1994 Chevreau Catch the Fire: The Toronto Blessing: An Experience of Renewal and Revival 51 : Those who’ve done “carpet time” at the Airport have a frame of reference for much of what is declared in the Psalm [Psalm 23], not least being the dynamic of verse 2: “He makes me lie down \zthreedots”! 1995 Housewright “Making a Joyful Noise” Dallas Morning News (30 Aug.) 32A : People remained sprawled on the floor—“doing carpet time,” as they called it—for long periods. 1995 Grady “‘Toronto Blessing’ Spreads in U.S.” Charisma (Mar.) 54 : Each person moves his stackable chair to the side of the auditorium to prepare for what has come to be known in this 600-member congregation as “carpet time.” This new ritual, so nicknamed because scores of people fall backward onto the floor after receiving prayer, occurs during holy communion. 1998 Parent Spiritscapes: Mapping the Spiritual and Scientific Terrain 136 : People began to burst into gales of laughter, they fell on the floor jerking (known as doing carpet time), they staggered around as if drunk, they began to experience visions, and most popular of all, they began to experience physical healing. 1999 Percy Power and the Church 148 : The church [Toronto Airport Christian Fellowship] encourages believers to join in what they call “carpet time”: falling backwards, resting on the floor, or being “slain in the Spirit.” 2000 Charisma 25/6–11 86 : Besides attending evening meetings, the youngest children rise early in the morning to gather in makeshift shelters where the dirt flies as they dance and sing their African songs of praise to Jesus. Heidi adds with a laugh that in Mozambique people overcome by the Holy Spirit don’t do “carpet time” but “dirt time.” 2003 Poloma Main Street Mystics: The Toronto Blessing and Reviving Pentecostalism 56 : “Carpet time” seemed apropos for the playfulness of the early stage of TACF revival (where people were encouraged to remain on the floor and “soak” once they fell). In time the more generic “soaking” replaced the earlier term and included the practice of assuming a prone position. 2006 MacNutt The Healing Reawakening 201 : Another extraordinary phenomenon in this Third Wave is the great success of the Toronto Airport Christian Fellowship…. Thousands of visitors, including many pastors … came to see and experience healing, basking in the intense presence of God (“carpet time,” they call it). 2007 Haldane God Hears 75 : I sit here writing this chapter having just spent some carpet time with the Lord—you know, where your snotty tears are staining your carpet and you are crying in the arms of God. 2007 Levin People in Glass Houses 149 : Carpet time: The time between going unconscious and when you wake up and go back to your seat.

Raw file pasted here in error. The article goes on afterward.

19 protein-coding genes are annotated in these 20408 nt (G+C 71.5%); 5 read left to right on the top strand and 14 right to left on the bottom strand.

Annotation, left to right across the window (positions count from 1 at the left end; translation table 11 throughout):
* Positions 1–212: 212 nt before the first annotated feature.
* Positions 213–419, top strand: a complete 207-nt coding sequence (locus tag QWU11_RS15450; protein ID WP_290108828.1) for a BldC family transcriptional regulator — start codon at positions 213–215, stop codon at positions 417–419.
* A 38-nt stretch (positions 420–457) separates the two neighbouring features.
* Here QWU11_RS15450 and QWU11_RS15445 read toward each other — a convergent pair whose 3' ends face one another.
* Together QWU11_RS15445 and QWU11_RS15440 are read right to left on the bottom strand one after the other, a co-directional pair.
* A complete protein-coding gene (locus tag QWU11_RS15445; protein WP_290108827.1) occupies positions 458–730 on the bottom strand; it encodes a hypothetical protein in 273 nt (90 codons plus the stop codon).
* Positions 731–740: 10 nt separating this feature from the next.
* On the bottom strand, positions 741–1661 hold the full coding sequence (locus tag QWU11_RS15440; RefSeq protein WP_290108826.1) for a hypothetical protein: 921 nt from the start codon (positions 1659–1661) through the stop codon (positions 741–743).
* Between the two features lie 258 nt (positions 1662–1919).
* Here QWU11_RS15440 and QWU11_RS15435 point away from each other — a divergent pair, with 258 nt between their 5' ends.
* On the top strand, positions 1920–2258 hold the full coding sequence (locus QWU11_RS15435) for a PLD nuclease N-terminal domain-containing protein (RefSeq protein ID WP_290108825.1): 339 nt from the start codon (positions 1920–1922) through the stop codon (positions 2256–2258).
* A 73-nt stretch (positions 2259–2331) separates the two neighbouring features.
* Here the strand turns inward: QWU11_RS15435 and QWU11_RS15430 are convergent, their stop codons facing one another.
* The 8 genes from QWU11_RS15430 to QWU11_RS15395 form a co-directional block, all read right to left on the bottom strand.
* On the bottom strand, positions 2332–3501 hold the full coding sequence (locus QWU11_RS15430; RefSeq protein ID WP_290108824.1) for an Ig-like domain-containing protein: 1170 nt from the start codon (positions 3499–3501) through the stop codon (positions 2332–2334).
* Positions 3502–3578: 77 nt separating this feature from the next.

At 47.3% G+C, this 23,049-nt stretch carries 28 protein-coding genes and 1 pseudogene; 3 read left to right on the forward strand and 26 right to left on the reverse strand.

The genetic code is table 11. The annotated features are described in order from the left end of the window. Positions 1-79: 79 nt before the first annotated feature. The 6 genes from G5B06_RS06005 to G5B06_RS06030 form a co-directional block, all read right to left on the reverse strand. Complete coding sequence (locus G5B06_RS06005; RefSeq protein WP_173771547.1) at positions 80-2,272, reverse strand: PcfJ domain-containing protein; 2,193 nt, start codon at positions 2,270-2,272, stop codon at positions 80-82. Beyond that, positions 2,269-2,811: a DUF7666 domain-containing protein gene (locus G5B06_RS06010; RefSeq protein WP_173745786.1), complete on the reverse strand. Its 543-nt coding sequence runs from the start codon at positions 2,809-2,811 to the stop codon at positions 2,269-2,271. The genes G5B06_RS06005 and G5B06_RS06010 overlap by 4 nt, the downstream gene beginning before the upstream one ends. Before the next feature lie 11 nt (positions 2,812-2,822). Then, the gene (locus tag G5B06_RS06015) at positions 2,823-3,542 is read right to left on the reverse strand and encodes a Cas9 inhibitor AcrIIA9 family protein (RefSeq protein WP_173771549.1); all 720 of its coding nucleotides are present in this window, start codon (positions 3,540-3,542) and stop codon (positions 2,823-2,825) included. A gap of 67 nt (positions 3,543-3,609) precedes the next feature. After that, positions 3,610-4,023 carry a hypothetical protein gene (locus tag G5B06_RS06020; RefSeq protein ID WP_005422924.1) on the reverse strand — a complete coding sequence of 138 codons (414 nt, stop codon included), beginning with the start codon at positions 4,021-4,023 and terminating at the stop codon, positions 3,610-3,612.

• Guest

    I would have expected Carpet Time to refer to the portion of a children’s Sunday School class when the kids gather around, sitting on the floor to hear a story (possibly even accompanied by a flannel-graph or puppets).  This would be distinct from the time when they are sitting in chairs in rows or at tables.

    • timoteostewart

      I think you’re right. It’s probably true that teachers in children’s Sunday Schools do use “carpet time” in this way. Especially if these teachers have background teaching in kindergartens or other non-church settings where the kids do move from carpets to chairs and vice versa.

      If Sunday School teachers use “carpet time” to mean that part of the class where the kids are on the carpet, then that wouldn’t be a Christianese use of the term though. That would be the same meaning as ordinary public school teachers use it. If anything, that would be an example of teacher’s slang.

      Since this dictionary is focused on Christian slang (or as I like to call it, Christianese), I am only researching the “Christian” ways of using certain terms.

      So: when “carpet time” means “the time that little kids spend on the floor during a class,” then that is teacher’s slang (which would be a whole new dictionary!), and you hear it in a variety of preschool and kindergarten classes as well as (probably) Sunday Schools.

      But when “carpet time” means “the time that someone is in a daze on the floor because of a spiritual experience,” then that’s Christian slang, and you only hear it in certain Christian churches and communities.

      Thank you very much for your comment.